Theatre in Wales

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Epic Spotlight on the Welsh-Italian Community


National Youth Theatre of Wales- Cafe Cariad , Aberystwyth Arts Centre , September 1, 2007
At NYTW by National Youth Theatre of Wales- Cafe Cariad No-one will ever accuse playwright-director Greg Cullen of lack of ambition. “Cafe Cariad ”, his final production after five years as Artistic Director of NYTW, tackles the under-known topic of the Valleys’ community of Italian cafe-owners. Opening in the nineteen-thirties it is a community bonded by culture and financial inter-dependence but divided by allegiance to or abomination of Mussolini’s preening regime back home. And, as the play’s central relationship between forced exile Giulio and cafe waitress Rhiannon explores, what is home anyhow?

The indiscriminate nature of the mass internment of enemy aliens has been seen elsewhere- “Welcome to the Paradise” and “Snow Falling on Cedars” were popular works about the dispossession of America’s West Coast Japanese. Here Churchill’s order (rendered in the script as “Lock ‘em all up” although the best-known book on the subject has the more colloquial “Collar the Lot!” as its title) makes a fine climax to Act One. Welsh- or Italian-born, refugee from Mussolini or Fascist supporter, family head or dependent, all adult males are rounded up and interned in the Isle of Man for onward deportation.

The key plot point in the second act is an exchange of prisoner identity and the subsequent torpedoing of the ship Arandora Star. Typically director Cullen does not opt for the sinking to be reported by a messenger, in classical drama style, but puts it right on stage. It is emblematic of the boldness throughout of the production.

Greg Cullen here is co-author with Tim Price, winner last year of a Royal Court award as one of the best fifty emerging writers in the UK. “Café Cariad” is epic in construction, swinging between scenes of light and promise in pre-war Dowlais and threat and menace in Fascist Italy.

How much is strictly sociologically true is moot. Italian-owned cafes were no doubt trashed by patriotic mobs. Whether feisty Valleys matriarchs went in for unabashed groin-kicking is less likely. Did church and chapel ministers leap on occasion at one another’s throats? But that is less important than the sheer theatrical zest of the ensemble scenes- a trip to the beach, an engagement party, a game of rugby.

If a cross-cultural romance is the play’s heart it is far from all sweetness. Cullen and Price’s second scene switches at speed to a funeral in Italy, darkly lit and dark in content. Iestyn Thomas displays a cool nastiness as the local fascist chief, and plays his later downfall with dignity. It is in these ensemble scenes, thirty-five actors swelling the stage, that the company strength is best displayed. In acting quality Mark Baker nudges ahead, if only by a whisker, and the best singing, again by a small margin, is that of Lowri Walton and Tomos Eames. Craig Barlow makes the most of a late crucial and comic part.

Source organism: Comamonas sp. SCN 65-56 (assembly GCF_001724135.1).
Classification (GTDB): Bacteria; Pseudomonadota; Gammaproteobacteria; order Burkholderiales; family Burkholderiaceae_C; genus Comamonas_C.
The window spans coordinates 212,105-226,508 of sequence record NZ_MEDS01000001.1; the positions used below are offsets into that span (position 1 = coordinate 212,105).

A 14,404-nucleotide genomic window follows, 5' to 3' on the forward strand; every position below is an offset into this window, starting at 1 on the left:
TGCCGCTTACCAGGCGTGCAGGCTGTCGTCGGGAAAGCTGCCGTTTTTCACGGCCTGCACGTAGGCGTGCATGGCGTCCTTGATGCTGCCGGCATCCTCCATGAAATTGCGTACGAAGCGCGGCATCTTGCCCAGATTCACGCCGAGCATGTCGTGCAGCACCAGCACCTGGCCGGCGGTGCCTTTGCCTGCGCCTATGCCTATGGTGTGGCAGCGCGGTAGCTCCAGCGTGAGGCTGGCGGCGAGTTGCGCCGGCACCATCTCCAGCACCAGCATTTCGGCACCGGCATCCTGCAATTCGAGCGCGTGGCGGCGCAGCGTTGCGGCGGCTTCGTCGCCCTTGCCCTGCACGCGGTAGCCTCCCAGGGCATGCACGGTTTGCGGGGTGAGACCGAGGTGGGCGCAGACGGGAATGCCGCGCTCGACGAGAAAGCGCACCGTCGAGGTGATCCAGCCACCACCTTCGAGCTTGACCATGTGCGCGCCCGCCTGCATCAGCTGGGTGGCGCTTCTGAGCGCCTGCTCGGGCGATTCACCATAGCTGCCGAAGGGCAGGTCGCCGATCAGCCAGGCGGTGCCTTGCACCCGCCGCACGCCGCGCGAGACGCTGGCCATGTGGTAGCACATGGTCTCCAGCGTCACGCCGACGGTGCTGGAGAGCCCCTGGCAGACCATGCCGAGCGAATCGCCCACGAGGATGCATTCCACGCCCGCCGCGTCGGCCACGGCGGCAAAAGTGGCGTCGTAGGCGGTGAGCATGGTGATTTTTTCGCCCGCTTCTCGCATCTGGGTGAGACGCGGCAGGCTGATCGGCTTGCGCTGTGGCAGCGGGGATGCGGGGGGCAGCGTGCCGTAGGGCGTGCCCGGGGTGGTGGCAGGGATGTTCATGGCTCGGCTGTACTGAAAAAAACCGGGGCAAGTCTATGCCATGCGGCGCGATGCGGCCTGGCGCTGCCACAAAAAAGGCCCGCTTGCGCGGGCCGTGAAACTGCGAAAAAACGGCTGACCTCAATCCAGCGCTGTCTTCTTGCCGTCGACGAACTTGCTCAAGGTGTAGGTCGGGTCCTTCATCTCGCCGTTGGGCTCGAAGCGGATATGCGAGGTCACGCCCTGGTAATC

The best aspect of the script is that it is completely unpatronising to its young company. With fifty-one named characters and assorted Gestapo, radio announcers etc it would tax the best of companies.

There is an unbroken moral seriousness at its core- a brother and sister falteringly seek a place in a strange land while at home a brother is gradually lost to his mother. There are episodes of redemption- the most moving piece of music is a four-part, two male, two female, plea for forgiveness.

But the script is not above some humour about ice cream and coffee and the odd anachronism. “You must be absolutely knackered” is a Welsh greeting to a newly arrived immigrant “No, I am Giulio Bracco” he replies. There is also a running joke about a fowl gone missing; coincidentally the scriptwriters for “Hot Fuzz” used the same joke this year.

The fact that it exhilarates is due to the sheer scale and speed with which it operates. There is a gay sub-plot, or sur-plot, that seems almost too much but may well be in tune with the sexual free-for-all that is reported from World War Two social historians.

For a production that has to go touring Guto Humphries’ three-piece set is a model of economy, managing to suggest both interior walls and the Apennines. Unusually credits are given to three costume designers; the huge number look uniformly right, giving the Italians at times the look of August Sander’s classic photo portraits.

There are productions more chiselled than “Café Cariad” but there won’t be anything bigger or bolder on a Welsh stage this year. The opening night at Aberystwyth played to a packed, mainly young, house. It deserves the same this week in its venues North and South.

“Café Cariad” is at Clwyd Theatr Cymru, Mold 4th -5th September and Sherman Theatre, Cardiff 7th-8th September

Reviewed by: Adam Somerset

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